Transfer deadline day. Traditionally chaos. In the fancy north London pub I was sitting in, it was no different.
A free bar is flowing as fans, journalists and ex-players collide in a maddening constant whirl of energy, chewing the fat over every last morsel of speculation and gossip.
It is a delight to pull myself away from this and get the chance too, in a quieter corner, talk to a man who has seen it all far too many times before. Someone who is too experienced to get too shocked, surprised or disappointed by it all.
Peter Reid. An England international midfielder and a man with 40 years of experience in football.
Two decades playing with over 500 first-team games, most notably winning the FA Cup with Everton in 1984. Two decades in management have followed including spells at Manchester City and Sunderland. Both longer than my entire lifespan. Not bad.
Now long established as prominent figure in British football, we got to know Peter at the Ladbrokes #ForTheFans Transfer Deadline Day party.
Ladbrokes invited Ian Wright, Chris Kamara, Peter Reid, Jason McAteer and 50 fans to a north London pub to take part in the Ladbrokes #ForTheFans Transfer Deadline Day party, fans were treated to free bets, the latest reaction to transfer moves and news by our panel of legends, a singing Kammy and a free bar to keep the night flowing.
Naturally, given that Peter’s playing and managerial careers have both individually been longer than my entire life, I ask which one are you more proud of?
PR: That’s always difficult because first and foremost playing is the best – you go into management when you can’t play. The brain’s still there but the legs go. Even though I had ups and downs in my playing career with injuries where I was out for longer periods of time, I would give a million pounds to go back and be fit enough to play 90 mins on a football pitch. Playing for me was the ultimate – I still try and knock about in 5 a side – it’s hard work!
FFC: Would Everton be the number 1 club you would want to go back to if you had the choice?
PR: I think when you have success, I started at Bolton Wanderers and played for some really big clubs like Man City but at Everton I had a lot of a success. That’s my team if you like yes.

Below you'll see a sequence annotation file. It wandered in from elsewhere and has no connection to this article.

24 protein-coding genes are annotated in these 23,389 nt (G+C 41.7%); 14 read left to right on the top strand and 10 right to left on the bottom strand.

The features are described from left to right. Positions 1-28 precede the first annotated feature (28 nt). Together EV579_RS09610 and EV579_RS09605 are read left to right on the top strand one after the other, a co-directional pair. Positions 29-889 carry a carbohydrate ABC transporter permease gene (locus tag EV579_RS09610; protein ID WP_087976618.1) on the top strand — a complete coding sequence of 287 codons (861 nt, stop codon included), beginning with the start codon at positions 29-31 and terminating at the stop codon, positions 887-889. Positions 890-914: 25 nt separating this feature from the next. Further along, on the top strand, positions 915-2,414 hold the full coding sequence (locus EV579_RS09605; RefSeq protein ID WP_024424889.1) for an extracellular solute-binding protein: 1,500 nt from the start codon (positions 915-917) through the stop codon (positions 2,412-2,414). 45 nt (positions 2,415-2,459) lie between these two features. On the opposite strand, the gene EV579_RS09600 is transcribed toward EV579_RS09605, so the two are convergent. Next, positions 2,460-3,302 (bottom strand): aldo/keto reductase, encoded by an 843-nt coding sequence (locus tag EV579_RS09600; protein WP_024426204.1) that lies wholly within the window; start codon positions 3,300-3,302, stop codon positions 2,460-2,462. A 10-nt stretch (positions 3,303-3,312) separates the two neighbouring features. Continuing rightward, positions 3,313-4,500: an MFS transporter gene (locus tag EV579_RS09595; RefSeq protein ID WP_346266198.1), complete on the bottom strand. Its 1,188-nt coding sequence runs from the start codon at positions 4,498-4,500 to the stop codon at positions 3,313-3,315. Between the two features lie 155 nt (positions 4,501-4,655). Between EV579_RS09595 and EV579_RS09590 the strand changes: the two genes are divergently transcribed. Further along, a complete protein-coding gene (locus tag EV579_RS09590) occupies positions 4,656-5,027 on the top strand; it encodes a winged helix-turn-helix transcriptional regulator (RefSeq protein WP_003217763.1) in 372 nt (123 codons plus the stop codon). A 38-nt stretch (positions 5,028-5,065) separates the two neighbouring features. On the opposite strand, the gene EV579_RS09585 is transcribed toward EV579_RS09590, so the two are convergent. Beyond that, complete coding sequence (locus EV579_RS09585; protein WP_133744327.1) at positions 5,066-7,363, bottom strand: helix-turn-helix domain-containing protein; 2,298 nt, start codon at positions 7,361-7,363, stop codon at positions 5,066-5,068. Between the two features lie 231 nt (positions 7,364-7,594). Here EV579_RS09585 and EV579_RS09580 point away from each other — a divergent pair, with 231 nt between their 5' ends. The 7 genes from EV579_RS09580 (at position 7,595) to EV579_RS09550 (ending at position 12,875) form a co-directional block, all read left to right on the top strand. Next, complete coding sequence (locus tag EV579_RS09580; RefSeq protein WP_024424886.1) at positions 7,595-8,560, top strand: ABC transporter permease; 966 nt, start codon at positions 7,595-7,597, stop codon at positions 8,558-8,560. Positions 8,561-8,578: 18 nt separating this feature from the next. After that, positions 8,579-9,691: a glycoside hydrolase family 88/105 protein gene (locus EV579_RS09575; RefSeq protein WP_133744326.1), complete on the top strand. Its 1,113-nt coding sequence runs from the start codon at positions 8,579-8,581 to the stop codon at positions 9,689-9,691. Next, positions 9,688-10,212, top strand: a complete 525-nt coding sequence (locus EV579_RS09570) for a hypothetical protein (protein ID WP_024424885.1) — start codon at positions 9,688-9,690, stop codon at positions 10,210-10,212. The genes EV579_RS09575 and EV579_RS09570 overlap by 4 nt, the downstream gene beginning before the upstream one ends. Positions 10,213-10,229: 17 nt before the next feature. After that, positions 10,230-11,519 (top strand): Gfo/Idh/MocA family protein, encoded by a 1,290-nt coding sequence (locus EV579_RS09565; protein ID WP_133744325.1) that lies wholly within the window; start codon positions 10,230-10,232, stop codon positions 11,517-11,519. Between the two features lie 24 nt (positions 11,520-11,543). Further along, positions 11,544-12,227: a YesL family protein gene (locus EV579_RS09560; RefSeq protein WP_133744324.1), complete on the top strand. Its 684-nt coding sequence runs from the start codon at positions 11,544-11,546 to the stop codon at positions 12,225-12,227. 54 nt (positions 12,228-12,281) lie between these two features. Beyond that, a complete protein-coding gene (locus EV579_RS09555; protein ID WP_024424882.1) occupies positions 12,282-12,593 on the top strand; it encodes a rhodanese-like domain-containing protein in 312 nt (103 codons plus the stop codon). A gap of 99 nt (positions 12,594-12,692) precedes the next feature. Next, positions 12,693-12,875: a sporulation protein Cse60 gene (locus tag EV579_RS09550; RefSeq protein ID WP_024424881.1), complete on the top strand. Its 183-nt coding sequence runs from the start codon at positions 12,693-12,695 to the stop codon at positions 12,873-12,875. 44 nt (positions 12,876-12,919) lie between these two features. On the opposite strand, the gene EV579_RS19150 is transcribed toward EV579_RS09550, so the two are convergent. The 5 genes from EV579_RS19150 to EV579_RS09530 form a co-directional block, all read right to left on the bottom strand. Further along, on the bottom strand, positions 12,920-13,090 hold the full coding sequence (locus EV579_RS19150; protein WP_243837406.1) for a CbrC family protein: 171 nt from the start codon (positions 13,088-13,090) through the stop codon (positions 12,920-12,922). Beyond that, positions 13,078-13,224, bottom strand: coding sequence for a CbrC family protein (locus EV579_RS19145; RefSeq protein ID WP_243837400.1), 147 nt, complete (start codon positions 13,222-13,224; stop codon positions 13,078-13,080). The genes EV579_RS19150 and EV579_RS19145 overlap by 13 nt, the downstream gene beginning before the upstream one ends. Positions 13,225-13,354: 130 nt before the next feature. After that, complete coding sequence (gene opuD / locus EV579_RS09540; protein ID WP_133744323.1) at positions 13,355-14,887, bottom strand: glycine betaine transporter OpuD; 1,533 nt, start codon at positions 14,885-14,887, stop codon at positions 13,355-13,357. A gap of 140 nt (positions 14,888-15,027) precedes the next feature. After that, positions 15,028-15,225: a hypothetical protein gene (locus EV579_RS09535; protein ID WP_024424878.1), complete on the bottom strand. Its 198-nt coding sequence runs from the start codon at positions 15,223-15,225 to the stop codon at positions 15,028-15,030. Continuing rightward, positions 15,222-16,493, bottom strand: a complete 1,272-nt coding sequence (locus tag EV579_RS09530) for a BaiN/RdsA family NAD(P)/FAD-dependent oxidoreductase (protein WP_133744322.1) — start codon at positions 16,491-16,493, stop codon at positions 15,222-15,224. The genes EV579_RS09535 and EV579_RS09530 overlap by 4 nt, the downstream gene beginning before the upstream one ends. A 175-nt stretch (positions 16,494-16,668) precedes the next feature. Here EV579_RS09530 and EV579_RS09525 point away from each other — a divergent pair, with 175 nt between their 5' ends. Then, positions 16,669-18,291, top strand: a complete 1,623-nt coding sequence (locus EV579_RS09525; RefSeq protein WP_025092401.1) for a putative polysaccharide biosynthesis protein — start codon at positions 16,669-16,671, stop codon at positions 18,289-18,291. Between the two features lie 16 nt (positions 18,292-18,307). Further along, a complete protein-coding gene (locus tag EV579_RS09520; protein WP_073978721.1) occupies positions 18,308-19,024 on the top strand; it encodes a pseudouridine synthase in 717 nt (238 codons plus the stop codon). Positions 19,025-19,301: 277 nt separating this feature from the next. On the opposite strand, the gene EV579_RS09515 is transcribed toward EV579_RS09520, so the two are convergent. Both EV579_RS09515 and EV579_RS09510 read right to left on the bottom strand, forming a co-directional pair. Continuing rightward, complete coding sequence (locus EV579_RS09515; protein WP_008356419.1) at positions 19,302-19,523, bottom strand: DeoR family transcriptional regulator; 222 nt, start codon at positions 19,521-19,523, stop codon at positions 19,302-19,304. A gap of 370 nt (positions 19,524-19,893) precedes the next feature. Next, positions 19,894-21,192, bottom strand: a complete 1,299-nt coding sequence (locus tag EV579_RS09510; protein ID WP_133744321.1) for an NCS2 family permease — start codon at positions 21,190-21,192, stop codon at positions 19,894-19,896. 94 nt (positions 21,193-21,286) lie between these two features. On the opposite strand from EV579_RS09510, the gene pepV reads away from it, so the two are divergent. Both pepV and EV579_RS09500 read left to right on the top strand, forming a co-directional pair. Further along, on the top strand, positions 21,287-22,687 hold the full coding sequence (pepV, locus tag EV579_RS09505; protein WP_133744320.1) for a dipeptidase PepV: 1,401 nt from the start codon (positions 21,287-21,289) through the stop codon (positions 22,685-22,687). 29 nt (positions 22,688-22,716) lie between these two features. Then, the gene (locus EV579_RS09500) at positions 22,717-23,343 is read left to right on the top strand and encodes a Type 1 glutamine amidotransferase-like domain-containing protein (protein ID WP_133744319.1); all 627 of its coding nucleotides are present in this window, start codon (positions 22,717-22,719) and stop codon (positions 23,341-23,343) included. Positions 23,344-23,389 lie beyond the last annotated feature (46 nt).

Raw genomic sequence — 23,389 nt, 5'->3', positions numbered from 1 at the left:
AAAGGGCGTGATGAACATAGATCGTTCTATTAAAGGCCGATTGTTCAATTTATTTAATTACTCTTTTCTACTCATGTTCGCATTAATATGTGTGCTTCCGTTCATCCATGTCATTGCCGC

FFC: People often seem to forget given the razzmatazz of the Premier League that there is life outside it. Do you think more needs to be done to protect clubs in the Football League and below financially?
PR: For me, yes. It’s the lifeblood, clubs like Plymouth, Bury, Oldham. When you look through the history of football, these clubs are the lifeblood, and the community. Besides the football part of it, it’s the community side of it.
I think there should be a further spread of the money down there, I know MK Dons are getting a few quid for selling a player now (Delle Ali) and that will keep them going for a while. Certainly I think the gap is always widening between the Premier League and the Football League.
FFC: Speaking of the lower Leagues as the lifeblood of football you must be pleased to see your old club Plymouth somewhat solid?
PR: Yes they are, it was a precarious time (when Reid was there), it looked like the club might go to the wall, which for a club like that… I played there for Bolton Wanderers I went there many a time and it was always a passionate club. It’s way down there (Reidy takes us on a geography lesson) I think it’s the A38 you get off the M5 that goes on for ages (cheers Reidy) and the Plymouth fans, I’ve got to say, are fantastic.